Unfortunately, technology like this comes at a price. It was estimated at the end of 2006 that an HVD may cost up to $160 (£100) and the player could be up to 100 times that. That said, it wasn't long ago that we were all using tape recorders and many manufacturers hope to break into HVD format by 2019.

Waiting for Saw 29 to download
Downloads or Hardware?

As for deciding between whether we will all be drones sitting at a computer waiting for a movie to download, or whether we will be jumping in our electric cars to pick up Saw 29 on HVD, it remains to be seen. My betting is that it all comes down to the direction of the popular gaming market which saw Blu-ray snatch victory from HD-DVD four years ago.


  1. Interesting. I'm not a gamer, so I didn't know how important gaming was re. Blu-Ray v. HD-DVD.

    Maybe with the move towards netbooks, smartphones, and tablets (none of which have built-in optical drives), downloading will win out.

    Personally, I am tired of the constant need to update home video media. I already sold all my VHS tapes and replaced them with DVDs. I have not yet bought a Blu-Ray player, because, although it has less compression than DVD, the video is compressed. Plus, I don't want to buy a Blu-Ray collection only to have to replace it with HVD or whatever comes next. But I love physical media (discs, books, newspapers) and will continue to consume media in that way as long as I can.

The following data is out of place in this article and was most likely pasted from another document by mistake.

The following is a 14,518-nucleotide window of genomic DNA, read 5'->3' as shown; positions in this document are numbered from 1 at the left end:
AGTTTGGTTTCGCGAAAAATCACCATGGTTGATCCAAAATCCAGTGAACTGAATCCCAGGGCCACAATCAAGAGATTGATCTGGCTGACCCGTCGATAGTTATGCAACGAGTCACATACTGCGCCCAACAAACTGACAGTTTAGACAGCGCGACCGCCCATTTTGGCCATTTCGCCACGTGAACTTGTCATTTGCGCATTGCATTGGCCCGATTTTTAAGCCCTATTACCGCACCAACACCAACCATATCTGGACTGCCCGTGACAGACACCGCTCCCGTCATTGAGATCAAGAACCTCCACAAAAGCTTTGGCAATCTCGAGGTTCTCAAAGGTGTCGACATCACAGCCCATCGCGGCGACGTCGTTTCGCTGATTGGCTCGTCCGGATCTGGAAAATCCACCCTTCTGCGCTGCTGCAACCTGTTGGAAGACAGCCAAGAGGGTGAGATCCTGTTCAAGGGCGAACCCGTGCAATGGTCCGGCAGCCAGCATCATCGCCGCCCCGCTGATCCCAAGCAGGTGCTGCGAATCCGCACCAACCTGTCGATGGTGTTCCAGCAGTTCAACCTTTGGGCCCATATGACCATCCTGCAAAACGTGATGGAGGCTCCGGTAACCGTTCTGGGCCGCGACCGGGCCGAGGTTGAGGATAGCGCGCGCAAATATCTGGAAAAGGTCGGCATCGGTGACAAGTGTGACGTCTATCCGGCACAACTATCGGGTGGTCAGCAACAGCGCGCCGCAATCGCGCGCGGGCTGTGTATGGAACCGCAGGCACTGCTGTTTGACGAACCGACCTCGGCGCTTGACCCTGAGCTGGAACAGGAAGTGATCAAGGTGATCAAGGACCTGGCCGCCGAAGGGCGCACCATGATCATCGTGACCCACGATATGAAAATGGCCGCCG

Maybe HVD will offer uncompressed video in the future - but on the other hand, will the film studios really ever be prepared to sell uncompressed versions of their films? It would be equivalent to selling mass-market copies of the original negative, enabling perfect copies to be made. I think that, as long as cinemas continue, studios will not support ultra-high-definition discs. But eventually, if most people stop going to the cinema - and I hope that will never happen - studios might produce ultra-high-definition discs/downloads.


  2. Yes, with the rise of the Blu-ray enabled Playstation3 came the inevitable demise of the HD-DVD. When companies were charging over £200 for an HD-DVD player, the Playstation3 gave each of its users one for free. Despite the £400+ price, its loyal fans took up the latest Playstation a lot faster than the masses took up HD-DVD players.

    I'm with you. I much prefer having a hard copy of something. It feels much more reassuring that instead of screaming at my computer to boot up, it works much faster when I can just place the disc calmly in the DVD player. That said, I prefer downloaded music because it all gets put onto my iPod anyway.

    As I said in my previous "Is Cinema Still Worthy Of A First Date" post, I hope people continue to go to the cinema. If it gets to the point where everyone is mindlessly downloading movies, we could see a huge social shift. With home-delivered groceries, online social networks, downloaded media, Google Earth and "exercise" video games, why would anyone need to leave the house any more?

  3. "Why would anyone need to leave the house" - that was precisely the argument people made 15 years ago about the "information superhighway" (as it was known then). I think we'll still go out, if only to take photos to upload to Facebook!

    I can see the appeal of the Playstation 3 vs. a dedicated HD-DVD player.